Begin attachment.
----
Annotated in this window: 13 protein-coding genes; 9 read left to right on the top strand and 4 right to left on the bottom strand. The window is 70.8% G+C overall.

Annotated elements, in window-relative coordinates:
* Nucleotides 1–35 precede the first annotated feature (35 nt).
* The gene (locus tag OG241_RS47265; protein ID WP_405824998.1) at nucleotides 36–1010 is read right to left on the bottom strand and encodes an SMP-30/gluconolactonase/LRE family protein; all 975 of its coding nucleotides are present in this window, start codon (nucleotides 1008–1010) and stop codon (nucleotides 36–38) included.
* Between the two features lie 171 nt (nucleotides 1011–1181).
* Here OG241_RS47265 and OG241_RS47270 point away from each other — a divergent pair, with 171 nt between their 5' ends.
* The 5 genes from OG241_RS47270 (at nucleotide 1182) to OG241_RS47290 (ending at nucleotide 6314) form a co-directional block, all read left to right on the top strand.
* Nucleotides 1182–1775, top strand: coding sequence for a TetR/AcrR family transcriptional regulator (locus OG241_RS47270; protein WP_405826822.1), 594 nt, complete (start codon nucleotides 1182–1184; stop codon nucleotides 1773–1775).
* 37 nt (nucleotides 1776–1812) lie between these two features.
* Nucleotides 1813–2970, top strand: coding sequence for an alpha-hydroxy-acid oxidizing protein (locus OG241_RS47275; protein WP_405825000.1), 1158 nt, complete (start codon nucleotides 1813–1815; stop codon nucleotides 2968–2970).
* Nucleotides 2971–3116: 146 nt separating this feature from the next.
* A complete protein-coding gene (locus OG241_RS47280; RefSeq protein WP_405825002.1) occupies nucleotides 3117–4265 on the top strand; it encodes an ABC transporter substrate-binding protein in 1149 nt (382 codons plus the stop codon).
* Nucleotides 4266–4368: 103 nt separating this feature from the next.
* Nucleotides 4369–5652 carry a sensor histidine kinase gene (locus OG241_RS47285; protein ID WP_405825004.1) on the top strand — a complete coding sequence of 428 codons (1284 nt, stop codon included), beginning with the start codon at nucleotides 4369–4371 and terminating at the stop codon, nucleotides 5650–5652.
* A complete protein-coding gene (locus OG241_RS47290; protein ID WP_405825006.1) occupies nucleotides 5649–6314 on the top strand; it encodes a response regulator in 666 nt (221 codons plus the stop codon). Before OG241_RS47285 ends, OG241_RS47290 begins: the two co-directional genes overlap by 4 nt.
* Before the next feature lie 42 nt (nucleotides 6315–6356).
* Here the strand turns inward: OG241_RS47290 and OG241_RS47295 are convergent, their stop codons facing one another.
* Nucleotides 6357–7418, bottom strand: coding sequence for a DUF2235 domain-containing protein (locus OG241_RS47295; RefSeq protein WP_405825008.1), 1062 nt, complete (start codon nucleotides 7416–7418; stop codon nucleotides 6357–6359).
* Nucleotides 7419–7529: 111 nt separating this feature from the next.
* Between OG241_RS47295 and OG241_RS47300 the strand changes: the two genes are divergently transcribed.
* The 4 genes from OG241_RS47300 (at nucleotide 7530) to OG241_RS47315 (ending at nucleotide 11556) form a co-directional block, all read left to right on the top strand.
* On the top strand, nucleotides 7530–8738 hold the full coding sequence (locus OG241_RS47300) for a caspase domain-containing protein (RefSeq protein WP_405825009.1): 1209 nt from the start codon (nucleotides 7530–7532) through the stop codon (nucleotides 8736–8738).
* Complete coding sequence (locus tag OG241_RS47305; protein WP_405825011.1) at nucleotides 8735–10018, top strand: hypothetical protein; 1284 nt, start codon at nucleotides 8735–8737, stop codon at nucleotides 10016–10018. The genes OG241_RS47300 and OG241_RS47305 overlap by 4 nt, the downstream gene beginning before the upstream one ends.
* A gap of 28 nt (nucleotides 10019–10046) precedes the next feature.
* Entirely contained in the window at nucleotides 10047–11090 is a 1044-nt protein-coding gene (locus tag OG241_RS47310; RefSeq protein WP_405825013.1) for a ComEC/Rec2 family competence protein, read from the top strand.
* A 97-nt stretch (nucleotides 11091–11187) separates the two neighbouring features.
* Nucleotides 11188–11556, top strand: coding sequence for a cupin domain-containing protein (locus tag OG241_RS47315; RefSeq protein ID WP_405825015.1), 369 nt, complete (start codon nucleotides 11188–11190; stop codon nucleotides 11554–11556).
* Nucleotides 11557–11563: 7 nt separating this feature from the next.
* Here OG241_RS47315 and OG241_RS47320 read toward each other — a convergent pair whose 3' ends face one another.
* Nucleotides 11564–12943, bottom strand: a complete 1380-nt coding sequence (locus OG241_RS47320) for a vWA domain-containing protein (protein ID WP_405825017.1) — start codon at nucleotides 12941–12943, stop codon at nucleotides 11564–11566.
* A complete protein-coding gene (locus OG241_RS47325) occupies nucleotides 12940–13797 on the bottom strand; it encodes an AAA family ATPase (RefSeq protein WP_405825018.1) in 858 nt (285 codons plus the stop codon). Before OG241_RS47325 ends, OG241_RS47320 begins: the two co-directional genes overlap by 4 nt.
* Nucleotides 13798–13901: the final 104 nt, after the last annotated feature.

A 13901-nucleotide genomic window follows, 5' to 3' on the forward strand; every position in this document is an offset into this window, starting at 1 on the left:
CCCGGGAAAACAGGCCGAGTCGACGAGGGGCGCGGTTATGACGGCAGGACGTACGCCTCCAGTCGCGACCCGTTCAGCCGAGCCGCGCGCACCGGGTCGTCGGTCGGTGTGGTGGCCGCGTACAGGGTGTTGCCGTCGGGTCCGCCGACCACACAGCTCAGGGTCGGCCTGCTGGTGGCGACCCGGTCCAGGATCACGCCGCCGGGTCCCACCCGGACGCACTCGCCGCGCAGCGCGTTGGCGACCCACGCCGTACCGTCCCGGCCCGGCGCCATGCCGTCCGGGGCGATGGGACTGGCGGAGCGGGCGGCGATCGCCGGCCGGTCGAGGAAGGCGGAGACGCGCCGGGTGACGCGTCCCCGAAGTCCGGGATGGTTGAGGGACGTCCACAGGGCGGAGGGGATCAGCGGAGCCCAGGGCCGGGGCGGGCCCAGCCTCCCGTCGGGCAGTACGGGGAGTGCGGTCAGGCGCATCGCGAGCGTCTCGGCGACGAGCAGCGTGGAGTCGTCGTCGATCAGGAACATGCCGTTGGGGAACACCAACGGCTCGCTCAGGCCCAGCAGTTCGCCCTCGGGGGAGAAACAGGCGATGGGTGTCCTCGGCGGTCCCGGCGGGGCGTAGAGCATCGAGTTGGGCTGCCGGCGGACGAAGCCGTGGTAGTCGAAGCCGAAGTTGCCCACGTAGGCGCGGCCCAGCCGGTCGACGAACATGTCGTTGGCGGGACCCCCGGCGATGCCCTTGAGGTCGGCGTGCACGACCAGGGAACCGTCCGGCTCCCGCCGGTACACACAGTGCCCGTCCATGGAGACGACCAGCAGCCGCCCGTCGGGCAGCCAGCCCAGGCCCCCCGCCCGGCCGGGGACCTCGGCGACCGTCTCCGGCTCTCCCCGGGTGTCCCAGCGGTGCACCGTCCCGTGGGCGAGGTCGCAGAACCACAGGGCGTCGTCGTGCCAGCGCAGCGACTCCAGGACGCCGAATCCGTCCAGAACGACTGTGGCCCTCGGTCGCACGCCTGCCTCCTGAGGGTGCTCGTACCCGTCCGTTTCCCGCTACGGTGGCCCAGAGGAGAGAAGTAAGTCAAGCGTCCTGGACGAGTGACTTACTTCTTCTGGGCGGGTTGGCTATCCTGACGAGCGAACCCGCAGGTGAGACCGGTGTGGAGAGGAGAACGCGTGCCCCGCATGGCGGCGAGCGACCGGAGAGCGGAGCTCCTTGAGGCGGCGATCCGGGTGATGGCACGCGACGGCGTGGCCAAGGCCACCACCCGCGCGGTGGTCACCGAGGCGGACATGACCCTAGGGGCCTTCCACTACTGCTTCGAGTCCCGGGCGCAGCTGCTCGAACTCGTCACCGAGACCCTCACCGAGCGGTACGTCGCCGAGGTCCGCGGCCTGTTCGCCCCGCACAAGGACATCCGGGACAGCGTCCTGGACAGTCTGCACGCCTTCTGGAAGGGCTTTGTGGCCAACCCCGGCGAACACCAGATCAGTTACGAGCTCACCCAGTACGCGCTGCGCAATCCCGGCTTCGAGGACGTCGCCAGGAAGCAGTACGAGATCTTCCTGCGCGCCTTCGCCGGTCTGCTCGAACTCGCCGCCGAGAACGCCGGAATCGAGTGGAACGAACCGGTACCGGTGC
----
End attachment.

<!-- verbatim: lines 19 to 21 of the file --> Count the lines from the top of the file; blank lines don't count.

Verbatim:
* Nucleotides 7419–7529: 111 nt separating this feature from the next.
* Between OG241_RS47295 and OG241_RS47300 the strand changes: the two genes are divergently transcribed.
* The 4 genes from OG241_RS47300 (at nucleotide 7530) to OG241_RS47315 (ending at nucleotide 11556) form a co-directional block, all read left to right on the top strand.